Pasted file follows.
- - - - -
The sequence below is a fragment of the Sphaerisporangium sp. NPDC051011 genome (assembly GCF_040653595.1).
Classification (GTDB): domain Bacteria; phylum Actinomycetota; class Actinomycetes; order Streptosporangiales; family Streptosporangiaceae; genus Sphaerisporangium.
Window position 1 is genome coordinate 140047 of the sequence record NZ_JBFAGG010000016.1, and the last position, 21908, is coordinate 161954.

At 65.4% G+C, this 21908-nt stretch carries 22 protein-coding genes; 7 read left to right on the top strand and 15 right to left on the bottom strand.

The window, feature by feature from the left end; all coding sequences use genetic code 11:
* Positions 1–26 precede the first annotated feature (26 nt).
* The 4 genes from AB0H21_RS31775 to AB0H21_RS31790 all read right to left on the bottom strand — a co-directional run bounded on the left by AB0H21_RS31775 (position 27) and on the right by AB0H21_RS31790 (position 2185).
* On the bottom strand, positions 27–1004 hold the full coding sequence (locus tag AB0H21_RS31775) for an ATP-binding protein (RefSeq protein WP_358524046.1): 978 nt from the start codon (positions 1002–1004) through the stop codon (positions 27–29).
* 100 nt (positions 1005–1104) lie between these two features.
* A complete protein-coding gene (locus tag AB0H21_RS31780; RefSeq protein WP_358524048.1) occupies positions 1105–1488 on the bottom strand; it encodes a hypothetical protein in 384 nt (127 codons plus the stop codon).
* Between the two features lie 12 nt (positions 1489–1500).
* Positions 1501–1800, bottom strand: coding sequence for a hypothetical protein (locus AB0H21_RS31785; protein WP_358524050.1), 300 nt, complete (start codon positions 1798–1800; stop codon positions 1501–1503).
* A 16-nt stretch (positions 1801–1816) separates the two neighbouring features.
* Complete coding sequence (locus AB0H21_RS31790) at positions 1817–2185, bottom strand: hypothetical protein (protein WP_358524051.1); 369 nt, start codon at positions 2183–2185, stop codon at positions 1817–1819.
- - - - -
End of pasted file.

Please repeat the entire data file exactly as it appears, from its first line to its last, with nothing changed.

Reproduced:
The sequence below is a fragment of the Sphaerisporangium sp. NPDC051011 genome (assembly GCF_040653595.1).
Classification (GTDB): domain Bacteria; phylum Actinomycetota; class Actinomycetes; order Streptosporangiales; family Streptosporangiaceae; genus Sphaerisporangium.
Window position 1 is genome coordinate 140047 of the sequence record NZ_JBFAGG010000016.1, and the last position, 21908, is coordinate 161954.

At 65.4% G+C, this 21908-nt stretch carries 22 protein-coding genes; 7 read left to right on the top strand and 15 right to left on the bottom strand.

The window, feature by feature from the left end; all coding sequences use genetic code 11:
* Positions 1–26 precede the first annotated feature (26 nt).
* The 4 genes from AB0H21_RS31775 to AB0H21_RS31790 all read right to left on the bottom strand — a co-directional run bounded on the left by AB0H21_RS31775 (position 27) and on the right by AB0H21_RS31790 (position 2185).
* On the bottom strand, positions 27–1004 hold the full coding sequence (locus tag AB0H21_RS31775) for an ATP-binding protein (RefSeq protein WP_358524046.1): 978 nt from the start codon (positions 1002–1004) through the stop codon (positions 27–29).
* 100 nt (positions 1005–1104) lie between these two features.
* A complete protein-coding gene (locus tag AB0H21_RS31780; RefSeq protein WP_358524048.1) occupies positions 1105–1488 on the bottom strand; it encodes a hypothetical protein in 384 nt (127 codons plus the stop codon).
* Between the two features lie 12 nt (positions 1489–1500).
* Positions 1501–1800, bottom strand: coding sequence for a hypothetical protein (locus AB0H21_RS31785; protein WP_358524050.1), 300 nt, complete (start codon positions 1798–1800; stop codon positions 1501–1503).
* A 16-nt stretch (positions 1801–1816) separates the two neighbouring features.
* Complete coding sequence (locus AB0H21_RS31790) at positions 1817–2185, bottom strand: hypothetical protein (protein WP_358524051.1); 369 nt, start codon at positions 2183–2185, stop codon at positions 1817–1819.